Bartholet Machinenbau (BMF), based in Flums, signed a deal with Pyongyang to provide a cable car system for seven million francs ($7.55 million), German-language newspaper SonntagsZeitung reported.
However, last month the Swiss federal government at the last moment nixed the agreement, saying the ski lift qualified as a luxury item that cannot be exported to North Korea because of United Nations sanctions, the newspaper said.
The affected Swiss company is unhappy with the decision.
North Korea wants to boost tourism as a way to generate revenue and is planning to build a ski resort in the eastern part of the country.
The plans call for a ski area with 110 kilometres of trails, lifts, hotels and a heliport.
BMF was to deliver the parts for the cable car which were to be assembled on site by a Chinese partner of the Swiss company.
“The export would have posed no problem,” company chairman Roland Bartholet told SonntagsZeitung.
But the federal government decided to override the sale on the advice of the state secretariat for the economy (Seco), which classified the lift as a luxury product.
UN sanctions against the regime of Kim Jong-un forbid sales of luxury goods to North Korea.
The UN Security Council approved sanctions in March — following North Korea’s underground nuclear test — that impose penalties on North Korean banking, travel and trade.
Seco said the planned luxury ski resort is being built for “prestige and for propaganda” purposes of Kim’s regime.
According to a spokesman from the secretariat, it was inconceivable to imagine an ordinary North Korean citizen using the resort’s facilities.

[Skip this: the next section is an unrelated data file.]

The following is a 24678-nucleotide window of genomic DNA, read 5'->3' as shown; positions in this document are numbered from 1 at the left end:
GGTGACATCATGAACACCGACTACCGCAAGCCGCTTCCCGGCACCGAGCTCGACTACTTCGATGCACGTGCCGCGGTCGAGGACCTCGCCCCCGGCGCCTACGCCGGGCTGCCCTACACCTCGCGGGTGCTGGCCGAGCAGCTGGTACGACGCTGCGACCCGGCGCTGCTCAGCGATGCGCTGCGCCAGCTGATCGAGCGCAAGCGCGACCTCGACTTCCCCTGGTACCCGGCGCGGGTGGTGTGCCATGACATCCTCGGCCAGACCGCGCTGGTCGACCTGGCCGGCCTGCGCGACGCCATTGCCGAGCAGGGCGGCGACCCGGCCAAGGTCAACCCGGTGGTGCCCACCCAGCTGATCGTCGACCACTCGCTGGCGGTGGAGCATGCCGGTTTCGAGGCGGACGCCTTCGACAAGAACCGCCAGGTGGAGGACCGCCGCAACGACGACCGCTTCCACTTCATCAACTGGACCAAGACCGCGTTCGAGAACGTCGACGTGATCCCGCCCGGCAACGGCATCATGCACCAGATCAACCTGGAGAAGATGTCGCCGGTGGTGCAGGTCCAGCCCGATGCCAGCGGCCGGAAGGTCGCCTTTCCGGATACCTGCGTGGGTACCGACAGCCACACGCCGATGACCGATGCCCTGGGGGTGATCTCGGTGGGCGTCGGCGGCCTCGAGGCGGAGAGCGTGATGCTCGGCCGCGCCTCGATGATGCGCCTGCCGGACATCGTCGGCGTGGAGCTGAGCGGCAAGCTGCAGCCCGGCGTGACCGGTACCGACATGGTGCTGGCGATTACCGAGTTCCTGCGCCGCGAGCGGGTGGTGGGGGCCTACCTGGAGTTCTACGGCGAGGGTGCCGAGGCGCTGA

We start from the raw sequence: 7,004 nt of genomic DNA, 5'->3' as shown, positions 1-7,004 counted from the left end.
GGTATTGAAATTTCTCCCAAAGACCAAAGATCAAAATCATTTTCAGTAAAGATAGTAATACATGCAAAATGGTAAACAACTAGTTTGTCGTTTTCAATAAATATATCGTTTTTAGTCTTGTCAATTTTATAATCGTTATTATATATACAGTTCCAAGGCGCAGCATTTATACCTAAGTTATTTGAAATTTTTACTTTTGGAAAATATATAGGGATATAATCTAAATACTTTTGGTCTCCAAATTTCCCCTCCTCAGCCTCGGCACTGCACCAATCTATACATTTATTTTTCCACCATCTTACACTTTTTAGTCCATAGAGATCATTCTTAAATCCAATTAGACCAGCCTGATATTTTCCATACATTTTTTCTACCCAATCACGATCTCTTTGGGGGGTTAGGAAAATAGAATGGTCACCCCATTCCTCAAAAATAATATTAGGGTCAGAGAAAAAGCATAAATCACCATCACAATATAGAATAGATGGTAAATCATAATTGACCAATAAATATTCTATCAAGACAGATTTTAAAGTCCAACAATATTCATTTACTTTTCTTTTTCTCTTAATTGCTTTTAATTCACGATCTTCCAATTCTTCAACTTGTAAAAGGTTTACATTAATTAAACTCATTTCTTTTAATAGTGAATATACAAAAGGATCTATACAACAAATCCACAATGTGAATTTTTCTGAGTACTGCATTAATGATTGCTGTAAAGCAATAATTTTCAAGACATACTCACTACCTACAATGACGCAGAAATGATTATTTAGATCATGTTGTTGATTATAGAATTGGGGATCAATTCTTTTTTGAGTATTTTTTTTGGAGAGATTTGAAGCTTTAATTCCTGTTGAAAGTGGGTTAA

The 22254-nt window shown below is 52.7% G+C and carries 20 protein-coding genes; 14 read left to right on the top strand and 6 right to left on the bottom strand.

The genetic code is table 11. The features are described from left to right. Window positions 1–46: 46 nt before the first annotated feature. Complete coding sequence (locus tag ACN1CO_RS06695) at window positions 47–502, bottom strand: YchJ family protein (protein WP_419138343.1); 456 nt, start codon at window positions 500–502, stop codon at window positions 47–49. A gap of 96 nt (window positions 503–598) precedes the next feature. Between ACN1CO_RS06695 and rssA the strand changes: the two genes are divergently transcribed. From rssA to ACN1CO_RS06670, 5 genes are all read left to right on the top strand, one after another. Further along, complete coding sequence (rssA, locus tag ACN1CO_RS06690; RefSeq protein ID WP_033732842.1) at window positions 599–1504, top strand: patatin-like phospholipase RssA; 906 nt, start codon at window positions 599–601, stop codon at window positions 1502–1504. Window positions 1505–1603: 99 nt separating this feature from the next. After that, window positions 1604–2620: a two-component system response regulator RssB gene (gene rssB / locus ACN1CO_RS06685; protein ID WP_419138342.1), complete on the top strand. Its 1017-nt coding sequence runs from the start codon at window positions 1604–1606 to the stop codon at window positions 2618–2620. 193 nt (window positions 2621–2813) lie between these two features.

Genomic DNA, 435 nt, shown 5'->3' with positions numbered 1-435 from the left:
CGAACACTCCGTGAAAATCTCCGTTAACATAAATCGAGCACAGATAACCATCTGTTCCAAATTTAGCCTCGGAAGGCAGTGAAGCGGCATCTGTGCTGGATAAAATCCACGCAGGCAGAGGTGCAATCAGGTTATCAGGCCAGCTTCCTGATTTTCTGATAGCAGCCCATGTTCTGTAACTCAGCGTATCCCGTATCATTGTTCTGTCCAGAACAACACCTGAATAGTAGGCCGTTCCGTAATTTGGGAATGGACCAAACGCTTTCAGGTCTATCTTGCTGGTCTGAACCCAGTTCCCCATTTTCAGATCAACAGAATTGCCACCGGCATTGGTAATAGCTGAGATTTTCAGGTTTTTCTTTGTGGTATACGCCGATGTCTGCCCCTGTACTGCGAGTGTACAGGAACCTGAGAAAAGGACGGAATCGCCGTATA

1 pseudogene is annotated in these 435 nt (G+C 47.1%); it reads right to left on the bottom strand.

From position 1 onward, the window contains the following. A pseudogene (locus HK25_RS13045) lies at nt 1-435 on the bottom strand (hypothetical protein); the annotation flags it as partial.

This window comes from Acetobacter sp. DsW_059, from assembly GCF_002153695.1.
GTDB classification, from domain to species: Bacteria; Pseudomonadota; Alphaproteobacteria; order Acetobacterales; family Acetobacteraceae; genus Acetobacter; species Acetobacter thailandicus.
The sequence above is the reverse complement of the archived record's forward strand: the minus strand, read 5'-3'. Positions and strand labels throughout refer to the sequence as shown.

Kim was exposed to Swiss ski resorts when he attended a private school as a teenager in Bern.
North Korea’s ambassador in Switzerland reportedly expressed his anger at the blocked sale during a meeting with Seco officials.
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But the federal government’s decision has been supported by foreign observers.
The issue comes to light as South Korea and the US begin a joint military exercise with 80,000 soldiers to test defence capabilities against a possible invasion from North Korea.
The exercise, which has angered North Korea, is the second this year, although it comes as tensions between North Korea and South Korea are starting to ease.
North Korea agreed on Sunday to a South Korean proposal to resume a programme next month that allows families separated by the 1950-53 Korean War to be reunited.